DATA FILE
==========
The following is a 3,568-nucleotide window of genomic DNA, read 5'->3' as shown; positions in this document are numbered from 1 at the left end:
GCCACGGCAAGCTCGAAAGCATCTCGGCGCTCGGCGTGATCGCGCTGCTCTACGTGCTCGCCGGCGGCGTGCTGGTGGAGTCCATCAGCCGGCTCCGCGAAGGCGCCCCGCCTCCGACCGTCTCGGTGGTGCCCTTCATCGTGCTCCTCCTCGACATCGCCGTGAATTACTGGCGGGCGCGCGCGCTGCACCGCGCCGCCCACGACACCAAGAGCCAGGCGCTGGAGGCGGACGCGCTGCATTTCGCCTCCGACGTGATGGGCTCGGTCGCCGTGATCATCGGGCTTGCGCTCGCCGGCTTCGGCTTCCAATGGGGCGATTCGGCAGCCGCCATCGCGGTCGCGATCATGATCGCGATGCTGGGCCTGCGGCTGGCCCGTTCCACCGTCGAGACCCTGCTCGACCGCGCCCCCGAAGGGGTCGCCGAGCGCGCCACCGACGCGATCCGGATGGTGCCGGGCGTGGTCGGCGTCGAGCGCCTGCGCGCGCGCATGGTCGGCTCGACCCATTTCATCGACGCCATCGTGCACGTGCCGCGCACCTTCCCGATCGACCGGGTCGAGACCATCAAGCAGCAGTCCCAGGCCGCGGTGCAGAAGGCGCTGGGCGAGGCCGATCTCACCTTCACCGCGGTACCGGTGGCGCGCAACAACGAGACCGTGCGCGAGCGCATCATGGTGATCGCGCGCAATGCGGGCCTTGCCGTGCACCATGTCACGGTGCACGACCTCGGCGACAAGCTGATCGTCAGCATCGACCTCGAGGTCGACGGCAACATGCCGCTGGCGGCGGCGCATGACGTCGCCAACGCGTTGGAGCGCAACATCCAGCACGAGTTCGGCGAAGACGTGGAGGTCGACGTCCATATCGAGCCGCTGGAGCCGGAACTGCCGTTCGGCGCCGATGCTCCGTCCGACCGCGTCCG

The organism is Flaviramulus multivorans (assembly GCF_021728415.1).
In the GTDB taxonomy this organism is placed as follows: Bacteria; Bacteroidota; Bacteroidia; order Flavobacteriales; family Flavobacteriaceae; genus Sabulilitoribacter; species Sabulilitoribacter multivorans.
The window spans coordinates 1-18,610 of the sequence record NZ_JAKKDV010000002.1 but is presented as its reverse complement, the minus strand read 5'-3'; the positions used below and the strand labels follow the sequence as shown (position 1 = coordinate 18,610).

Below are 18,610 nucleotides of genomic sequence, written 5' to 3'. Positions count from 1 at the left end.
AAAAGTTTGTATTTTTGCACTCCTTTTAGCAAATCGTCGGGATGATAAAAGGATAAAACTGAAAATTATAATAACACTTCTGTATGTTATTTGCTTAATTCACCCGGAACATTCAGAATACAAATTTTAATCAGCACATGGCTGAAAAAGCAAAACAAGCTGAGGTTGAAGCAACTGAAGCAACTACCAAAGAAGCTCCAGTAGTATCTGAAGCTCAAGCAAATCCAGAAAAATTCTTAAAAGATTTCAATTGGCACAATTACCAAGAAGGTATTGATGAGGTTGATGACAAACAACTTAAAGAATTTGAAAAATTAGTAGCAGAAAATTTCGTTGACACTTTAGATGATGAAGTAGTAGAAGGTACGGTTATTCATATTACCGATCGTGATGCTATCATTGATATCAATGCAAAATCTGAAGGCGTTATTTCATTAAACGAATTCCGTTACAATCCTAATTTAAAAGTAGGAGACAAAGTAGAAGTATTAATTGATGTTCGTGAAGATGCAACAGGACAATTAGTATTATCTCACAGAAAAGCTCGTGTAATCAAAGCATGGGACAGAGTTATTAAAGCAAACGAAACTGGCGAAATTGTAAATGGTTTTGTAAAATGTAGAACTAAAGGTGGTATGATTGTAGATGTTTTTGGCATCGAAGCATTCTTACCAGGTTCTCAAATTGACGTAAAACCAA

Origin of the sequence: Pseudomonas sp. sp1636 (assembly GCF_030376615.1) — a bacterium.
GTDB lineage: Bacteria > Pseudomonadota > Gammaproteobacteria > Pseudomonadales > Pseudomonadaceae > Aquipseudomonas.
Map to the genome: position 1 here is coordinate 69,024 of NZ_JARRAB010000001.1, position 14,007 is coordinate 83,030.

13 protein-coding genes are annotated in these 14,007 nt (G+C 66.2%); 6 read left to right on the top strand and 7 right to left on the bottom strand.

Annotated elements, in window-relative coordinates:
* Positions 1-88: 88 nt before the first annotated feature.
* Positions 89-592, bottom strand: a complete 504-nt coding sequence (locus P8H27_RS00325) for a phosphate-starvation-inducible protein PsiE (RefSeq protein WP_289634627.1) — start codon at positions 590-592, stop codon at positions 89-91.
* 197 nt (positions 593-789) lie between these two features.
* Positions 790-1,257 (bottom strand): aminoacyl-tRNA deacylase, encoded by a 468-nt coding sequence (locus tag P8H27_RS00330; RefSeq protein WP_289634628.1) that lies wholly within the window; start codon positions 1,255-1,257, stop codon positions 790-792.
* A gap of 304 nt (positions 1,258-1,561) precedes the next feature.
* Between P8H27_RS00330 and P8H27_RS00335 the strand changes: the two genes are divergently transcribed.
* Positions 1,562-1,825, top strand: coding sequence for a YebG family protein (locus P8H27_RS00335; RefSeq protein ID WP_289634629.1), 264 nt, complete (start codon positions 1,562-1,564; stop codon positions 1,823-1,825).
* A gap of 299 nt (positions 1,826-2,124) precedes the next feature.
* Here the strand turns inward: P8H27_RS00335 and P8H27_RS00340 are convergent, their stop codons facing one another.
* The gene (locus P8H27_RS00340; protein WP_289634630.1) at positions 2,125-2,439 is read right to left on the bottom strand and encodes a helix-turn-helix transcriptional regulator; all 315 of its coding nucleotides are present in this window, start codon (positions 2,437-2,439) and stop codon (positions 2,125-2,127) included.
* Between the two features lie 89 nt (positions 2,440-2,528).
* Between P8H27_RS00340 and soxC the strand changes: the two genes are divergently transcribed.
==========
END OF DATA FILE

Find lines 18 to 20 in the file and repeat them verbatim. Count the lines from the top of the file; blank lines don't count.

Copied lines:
* Between P8H27_RS00330 and P8H27_RS00335 the strand changes: the two genes are divergently transcribed.
* Positions 1,562-1,825, top strand: coding sequence for a YebG family protein (locus P8H27_RS00335; RefSeq protein ID WP_289634629.1), 264 nt, complete (start codon positions 1,562-1,564; stop codon positions 1,823-1,825).
* A gap of 299 nt (positions 1,826-2,124) precedes the next feature.